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2 minutes ago, blandy said:

As far as I'm aware, the Government (tories) promised to carry on subsidising for the first few years after Brexit - so no change initially. The question then comes to what will happen after that time, and who would you trust to implement something better?

I believe that is the case  , but as i mentioned the longer term  plan , if you believe them  , is public money for public goods

Once we leave the EU on 31 October, we will create an ambitious new system based on paying public money for public goods. This will help our farmers become more profitable while sustaining our precious environment and tackling the effects of climate change.  the new Environmental Land Management (ELM) system will aim to offer land based businesses the opportunity of a meaningful income stream from delivering environmental benefits.

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Just now, tonyh29 said:

Sadly I'm stuck with her :)  as  she is a British citizen now , she applied pretty much as soon as she was eligible to , having made the decision to move here and then start a family here it was the natural /logical thing to do in our view   ... this was around 2003 so long before Brexit it was more about making sure in the event anything happened to me nothing was likely to prevent her staying here if she felt that was the best option for her ( and our children) though of course she'd still be free to move back to Hungary if that was her wish   

I get that some EU citizens might not want to tie themself to UK in that way as they may decide to move on at a future date  but for us it was an easy decision to make

I'm glad to hear it  

Not to trap you here, I'm in a similar boat with a partner from an EU country. 

You gave an example of the CAP around why leaving is good. 

Do you think it's a fair tradeoff for future people not to have the same opportunities to go and find love and companionship in another country? To make it harder for future generations to freely travel and find themselves? Isn't it a bit 'I benefited from the policy but now it doesn't affect me so whatever'?

The benefits that have been preached, some tangible, some totally theoretical just dont outweigh even just the opportunities we have by being in the EU. 

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Just now, tonyh29 said:

the longer term  plan , if you believe them

That bit there. That's the problem. I'm not wholly assured of the integrity and honesty of Boris Johnson and co.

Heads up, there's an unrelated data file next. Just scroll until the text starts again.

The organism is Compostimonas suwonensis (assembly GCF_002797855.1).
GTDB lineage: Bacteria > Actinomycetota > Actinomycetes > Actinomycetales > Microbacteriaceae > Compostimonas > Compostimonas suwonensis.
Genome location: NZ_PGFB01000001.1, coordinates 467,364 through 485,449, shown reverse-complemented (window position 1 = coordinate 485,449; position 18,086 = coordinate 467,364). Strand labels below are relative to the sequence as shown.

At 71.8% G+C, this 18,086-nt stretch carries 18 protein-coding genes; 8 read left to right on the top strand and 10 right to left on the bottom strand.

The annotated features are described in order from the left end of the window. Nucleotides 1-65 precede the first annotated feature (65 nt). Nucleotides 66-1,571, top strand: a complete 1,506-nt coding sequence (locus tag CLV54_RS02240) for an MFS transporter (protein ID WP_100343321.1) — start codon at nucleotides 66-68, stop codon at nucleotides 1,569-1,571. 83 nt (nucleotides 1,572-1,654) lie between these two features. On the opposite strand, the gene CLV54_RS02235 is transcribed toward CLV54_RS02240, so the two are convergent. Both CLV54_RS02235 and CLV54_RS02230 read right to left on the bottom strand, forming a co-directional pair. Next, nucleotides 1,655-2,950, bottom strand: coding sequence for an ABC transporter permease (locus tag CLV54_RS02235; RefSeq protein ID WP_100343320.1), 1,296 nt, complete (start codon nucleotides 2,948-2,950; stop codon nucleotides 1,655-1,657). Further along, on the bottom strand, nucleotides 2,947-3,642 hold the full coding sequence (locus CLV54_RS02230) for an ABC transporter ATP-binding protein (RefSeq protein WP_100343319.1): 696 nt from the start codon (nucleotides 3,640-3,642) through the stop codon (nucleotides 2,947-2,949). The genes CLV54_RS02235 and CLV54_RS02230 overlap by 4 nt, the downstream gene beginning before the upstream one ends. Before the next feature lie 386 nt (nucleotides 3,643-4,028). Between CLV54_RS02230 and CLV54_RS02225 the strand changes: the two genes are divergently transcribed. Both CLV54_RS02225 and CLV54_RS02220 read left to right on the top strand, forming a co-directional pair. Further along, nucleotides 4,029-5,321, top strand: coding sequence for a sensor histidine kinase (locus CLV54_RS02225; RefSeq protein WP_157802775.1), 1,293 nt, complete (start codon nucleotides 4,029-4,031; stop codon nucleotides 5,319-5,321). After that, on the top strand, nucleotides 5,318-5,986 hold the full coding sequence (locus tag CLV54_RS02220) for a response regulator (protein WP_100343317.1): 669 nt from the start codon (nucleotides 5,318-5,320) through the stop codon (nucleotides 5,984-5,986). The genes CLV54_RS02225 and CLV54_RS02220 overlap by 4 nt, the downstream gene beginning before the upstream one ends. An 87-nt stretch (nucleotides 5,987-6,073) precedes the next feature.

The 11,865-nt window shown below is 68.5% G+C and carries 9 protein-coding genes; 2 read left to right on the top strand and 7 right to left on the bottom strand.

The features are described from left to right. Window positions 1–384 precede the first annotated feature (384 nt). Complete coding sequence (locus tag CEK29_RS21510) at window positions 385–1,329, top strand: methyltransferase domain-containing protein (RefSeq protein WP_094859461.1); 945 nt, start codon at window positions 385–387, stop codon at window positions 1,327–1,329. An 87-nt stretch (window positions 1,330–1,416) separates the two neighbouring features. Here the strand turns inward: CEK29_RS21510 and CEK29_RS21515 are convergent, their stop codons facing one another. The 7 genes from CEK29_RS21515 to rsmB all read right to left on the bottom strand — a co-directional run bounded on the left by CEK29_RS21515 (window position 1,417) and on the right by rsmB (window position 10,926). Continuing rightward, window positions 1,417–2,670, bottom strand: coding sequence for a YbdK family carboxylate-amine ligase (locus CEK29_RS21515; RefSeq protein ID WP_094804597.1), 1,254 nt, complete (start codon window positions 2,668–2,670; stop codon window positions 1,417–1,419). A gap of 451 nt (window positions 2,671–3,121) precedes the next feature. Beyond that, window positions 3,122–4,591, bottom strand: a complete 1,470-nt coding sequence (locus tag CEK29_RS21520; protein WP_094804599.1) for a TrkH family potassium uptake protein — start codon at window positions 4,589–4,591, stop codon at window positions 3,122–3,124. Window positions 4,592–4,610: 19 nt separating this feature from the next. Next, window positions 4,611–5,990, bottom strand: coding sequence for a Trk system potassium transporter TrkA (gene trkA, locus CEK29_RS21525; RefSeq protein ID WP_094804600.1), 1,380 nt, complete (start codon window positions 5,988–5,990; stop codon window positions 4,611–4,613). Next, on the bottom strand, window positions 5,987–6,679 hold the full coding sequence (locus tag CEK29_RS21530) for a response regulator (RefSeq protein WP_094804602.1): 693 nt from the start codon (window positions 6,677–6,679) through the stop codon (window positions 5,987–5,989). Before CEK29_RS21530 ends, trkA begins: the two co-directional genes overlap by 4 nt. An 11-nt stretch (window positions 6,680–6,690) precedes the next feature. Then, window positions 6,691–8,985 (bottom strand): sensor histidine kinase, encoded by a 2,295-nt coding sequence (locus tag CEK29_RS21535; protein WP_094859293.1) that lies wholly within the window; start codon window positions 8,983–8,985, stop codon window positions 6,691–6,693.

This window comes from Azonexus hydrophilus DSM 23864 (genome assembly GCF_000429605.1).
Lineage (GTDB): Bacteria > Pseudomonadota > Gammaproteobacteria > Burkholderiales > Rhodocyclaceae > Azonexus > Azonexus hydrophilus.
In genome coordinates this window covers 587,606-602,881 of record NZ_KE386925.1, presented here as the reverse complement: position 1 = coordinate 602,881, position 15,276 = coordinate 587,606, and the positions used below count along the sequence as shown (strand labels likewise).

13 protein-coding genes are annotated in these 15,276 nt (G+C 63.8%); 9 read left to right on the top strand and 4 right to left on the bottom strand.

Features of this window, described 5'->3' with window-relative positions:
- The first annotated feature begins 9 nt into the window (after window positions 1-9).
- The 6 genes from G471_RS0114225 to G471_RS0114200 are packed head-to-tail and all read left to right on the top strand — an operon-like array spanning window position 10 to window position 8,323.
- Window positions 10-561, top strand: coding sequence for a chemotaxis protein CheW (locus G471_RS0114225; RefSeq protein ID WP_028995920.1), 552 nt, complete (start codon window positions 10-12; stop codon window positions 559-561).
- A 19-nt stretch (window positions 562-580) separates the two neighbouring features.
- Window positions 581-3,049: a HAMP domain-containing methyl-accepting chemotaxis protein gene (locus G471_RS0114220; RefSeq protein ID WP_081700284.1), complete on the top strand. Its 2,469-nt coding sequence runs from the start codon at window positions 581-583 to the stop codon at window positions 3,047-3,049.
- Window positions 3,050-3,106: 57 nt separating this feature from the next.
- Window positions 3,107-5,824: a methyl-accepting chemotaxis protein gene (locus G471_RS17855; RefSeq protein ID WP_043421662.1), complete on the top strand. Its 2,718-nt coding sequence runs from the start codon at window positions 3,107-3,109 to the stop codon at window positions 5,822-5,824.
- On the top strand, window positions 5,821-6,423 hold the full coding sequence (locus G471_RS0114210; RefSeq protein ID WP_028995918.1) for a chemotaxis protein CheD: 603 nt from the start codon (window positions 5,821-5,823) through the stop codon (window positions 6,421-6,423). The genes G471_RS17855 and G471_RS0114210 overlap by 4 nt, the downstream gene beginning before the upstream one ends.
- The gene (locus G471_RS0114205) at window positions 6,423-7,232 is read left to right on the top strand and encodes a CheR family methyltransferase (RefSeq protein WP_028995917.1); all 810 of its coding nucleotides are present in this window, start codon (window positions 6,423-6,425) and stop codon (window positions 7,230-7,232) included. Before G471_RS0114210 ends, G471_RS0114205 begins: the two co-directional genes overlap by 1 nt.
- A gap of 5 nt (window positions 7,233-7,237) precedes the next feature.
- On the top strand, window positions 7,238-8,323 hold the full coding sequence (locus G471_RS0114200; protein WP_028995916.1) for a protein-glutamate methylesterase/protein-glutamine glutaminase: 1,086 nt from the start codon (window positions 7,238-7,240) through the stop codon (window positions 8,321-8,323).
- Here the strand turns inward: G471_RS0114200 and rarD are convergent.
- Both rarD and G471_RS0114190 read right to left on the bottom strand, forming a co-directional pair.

Call me a cynic, but I detect that he might not be a wholly upstanding sort of chap. I wonder whether his association with the likes of Bannon and the US alt right might not reveal a rather less benign sort of nature, more interested in grabbing than giving.

Probably just me though...

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8 minutes ago, blandy said:

that parliament agreed and promised to abide by the result,

This is the long term problem as I see it,  if you go again,  then it's wide open to go again after that.  Like getting rid of the local drug dealer,  someone else will hold the Brexit beacon and I fear the only way to appease and for the sake of long term stability,  is to leave and rejoin (as mad as it sounds just hypothetically as oppose to this for 10 years) could be the only option in the end to sort the division,  or it might never go away and cripple the country either way forever.  It is that serious IMO.  This could carry on like this with extensions for a long time I suppose,  it's not the best time in the economic cycle (almost at the top of the roller coaster so to speak) to not even give the country a fighting chance to prosper no matter what side they are on.  At a certain point where we are now will seem normal,  until something else bigger happens and then what.  

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1 minute ago, tonyh29 said:

Not something I profess to be an expert in but i thought Westminster only got to decide if the subsidies are paid at a farm level or at the regional level  , the funds themself are direct from Brussels  ,  Maybe I'm missing something but your article is precisely the practise that leaving the EU could help stop whilst putting an end to slipper farming  .....

It's Brussels directing us to direct the subsidy on grousing land? I think you know where to get off with that one.

Quote

“Instead of handing out taxpayers’ money to billionaires and offshore firms to indulge in an elite sport, the government must reform farm payments so public money is spent on public goods – like tree-planting, restoring wildlife habitats, farming sustainably and preventing flooding downstream,” he said. The future of the £3bn a year the UK receives in EU agricultural subsidies is a key part of the Brexit debate.

From the same article as above.

 

Shall we keep rolling with agriculture?

What about the policies of the US that the suits  re looking to fill the gap of a departed Europe?

We're aware you like to be flippant about chlorinated food, but of course it won't be you or your family eating it.

What about the GM companies, protected from their own mistakes by law in the US, where money comes first.

 

If people wanted to change the CAP? Vote for MEPs that will take action, and don't just moan about it when you didn't get off your arses in the European elections.

Also, don't vote in idiots that just press the 'No' button like complete pricks.

 

I'm glad you get to keep the wife though ;)

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5 minutes ago, Xann said:

It's Brussels directing us to direct the subsidy on grousing land? I think you know where to get off with that one.

Yeah, it is, as I understand it (could be wrong)